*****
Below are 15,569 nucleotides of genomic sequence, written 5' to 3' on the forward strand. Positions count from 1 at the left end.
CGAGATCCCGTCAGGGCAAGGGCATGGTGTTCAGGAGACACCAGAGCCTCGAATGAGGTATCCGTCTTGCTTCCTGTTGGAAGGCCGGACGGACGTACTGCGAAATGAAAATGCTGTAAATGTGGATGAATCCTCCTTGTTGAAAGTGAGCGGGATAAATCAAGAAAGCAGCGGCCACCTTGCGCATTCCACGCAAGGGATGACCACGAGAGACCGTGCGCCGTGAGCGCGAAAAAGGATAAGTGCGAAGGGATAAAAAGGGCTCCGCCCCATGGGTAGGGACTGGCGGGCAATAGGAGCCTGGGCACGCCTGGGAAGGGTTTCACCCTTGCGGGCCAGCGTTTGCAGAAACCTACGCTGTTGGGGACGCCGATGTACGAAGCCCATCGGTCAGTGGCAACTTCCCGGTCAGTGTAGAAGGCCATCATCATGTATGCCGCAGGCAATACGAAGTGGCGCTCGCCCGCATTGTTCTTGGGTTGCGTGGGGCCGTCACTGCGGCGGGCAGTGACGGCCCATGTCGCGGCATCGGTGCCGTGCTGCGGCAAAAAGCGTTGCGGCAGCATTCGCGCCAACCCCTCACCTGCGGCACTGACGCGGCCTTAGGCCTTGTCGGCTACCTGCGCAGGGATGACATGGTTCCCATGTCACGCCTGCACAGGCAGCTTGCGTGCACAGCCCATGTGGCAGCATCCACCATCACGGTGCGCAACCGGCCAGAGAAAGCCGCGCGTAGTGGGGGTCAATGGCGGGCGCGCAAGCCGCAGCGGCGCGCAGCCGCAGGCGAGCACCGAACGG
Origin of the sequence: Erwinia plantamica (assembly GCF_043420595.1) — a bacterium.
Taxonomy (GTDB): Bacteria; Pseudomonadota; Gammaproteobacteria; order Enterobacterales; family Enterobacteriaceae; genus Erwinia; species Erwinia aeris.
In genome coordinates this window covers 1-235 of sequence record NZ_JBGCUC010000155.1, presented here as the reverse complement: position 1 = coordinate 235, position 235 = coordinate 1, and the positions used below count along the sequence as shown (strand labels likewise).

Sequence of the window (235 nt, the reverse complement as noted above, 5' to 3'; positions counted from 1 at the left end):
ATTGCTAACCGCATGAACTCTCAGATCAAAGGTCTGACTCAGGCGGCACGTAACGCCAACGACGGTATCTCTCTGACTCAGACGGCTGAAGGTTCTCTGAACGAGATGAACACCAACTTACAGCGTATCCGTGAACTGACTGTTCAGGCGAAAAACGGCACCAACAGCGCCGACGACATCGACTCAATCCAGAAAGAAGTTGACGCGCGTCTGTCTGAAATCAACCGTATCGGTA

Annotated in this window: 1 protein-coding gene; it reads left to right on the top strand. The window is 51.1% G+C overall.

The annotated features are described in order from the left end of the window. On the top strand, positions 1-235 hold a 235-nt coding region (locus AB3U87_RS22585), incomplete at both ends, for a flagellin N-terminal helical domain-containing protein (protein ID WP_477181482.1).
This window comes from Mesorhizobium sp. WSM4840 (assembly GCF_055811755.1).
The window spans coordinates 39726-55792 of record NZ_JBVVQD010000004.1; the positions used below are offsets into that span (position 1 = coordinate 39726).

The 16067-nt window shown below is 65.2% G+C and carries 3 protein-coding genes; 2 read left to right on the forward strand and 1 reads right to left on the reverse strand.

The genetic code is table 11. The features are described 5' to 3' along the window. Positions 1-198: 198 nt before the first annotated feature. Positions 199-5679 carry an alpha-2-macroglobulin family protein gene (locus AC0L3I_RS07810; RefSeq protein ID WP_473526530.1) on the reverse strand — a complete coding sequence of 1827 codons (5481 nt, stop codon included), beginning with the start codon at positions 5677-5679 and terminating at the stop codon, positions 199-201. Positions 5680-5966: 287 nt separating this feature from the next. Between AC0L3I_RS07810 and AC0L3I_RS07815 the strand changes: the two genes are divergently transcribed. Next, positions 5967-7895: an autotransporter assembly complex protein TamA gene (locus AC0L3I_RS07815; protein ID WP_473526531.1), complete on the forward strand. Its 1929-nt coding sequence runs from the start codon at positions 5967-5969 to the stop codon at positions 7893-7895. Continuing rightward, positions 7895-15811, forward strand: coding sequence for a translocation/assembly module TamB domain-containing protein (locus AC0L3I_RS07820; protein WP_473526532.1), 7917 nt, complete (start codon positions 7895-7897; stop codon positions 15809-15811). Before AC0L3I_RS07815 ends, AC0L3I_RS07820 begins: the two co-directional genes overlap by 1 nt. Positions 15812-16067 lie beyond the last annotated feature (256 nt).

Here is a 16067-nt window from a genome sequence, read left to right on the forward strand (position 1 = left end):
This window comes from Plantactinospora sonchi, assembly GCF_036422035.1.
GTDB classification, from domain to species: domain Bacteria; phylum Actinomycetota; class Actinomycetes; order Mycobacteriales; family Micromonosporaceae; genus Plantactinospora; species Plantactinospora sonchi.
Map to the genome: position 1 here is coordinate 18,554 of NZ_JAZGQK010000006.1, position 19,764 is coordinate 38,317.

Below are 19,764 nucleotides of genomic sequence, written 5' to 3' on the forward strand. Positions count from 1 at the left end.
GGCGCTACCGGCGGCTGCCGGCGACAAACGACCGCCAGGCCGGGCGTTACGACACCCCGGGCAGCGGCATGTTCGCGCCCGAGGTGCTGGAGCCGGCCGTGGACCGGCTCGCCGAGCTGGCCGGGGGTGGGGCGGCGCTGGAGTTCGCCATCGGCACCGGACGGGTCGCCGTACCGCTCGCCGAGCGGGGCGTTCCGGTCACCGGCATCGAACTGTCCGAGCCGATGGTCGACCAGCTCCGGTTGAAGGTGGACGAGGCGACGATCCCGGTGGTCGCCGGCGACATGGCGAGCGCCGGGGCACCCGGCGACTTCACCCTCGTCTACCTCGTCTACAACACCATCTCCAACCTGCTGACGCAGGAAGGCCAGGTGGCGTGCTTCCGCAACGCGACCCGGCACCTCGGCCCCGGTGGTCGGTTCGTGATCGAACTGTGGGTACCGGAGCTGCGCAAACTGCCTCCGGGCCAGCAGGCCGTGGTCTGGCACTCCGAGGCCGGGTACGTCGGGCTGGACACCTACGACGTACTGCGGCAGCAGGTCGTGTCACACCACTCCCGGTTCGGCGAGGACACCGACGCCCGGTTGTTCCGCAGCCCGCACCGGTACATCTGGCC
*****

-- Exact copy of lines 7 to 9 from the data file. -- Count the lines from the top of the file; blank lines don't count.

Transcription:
ATTGCTAACCGCATGAACTCTCAGATCAAAGGTCTGACTCAGGCGGCACGTAACGCCAACGACGGTATCTCTCTGACTCAGACGGCTGAAGGTTCTCTGAACGAGATGAACACCAACTTACAGCGTATCCGTGAACTGACTGTTCAGGCGAAAAACGGCACCAACAGCGCCGACGACATCGACTCAATCCAGAAAGAAGTTGACGCGCGTCTGTCTGAAATCAACCGTATCGGTA

Annotated in this window: 1 protein-coding gene; it reads left to right on the top strand. The window is 51.1% G+C overall.

The annotated features are described in order from the left end of the window. On the top strand, positions 1-235 hold a 235-nt coding region (locus AB3U87_RS22585), incomplete at both ends, for a flagellin N-terminal helical domain-containing protein (protein ID WP_477181482.1).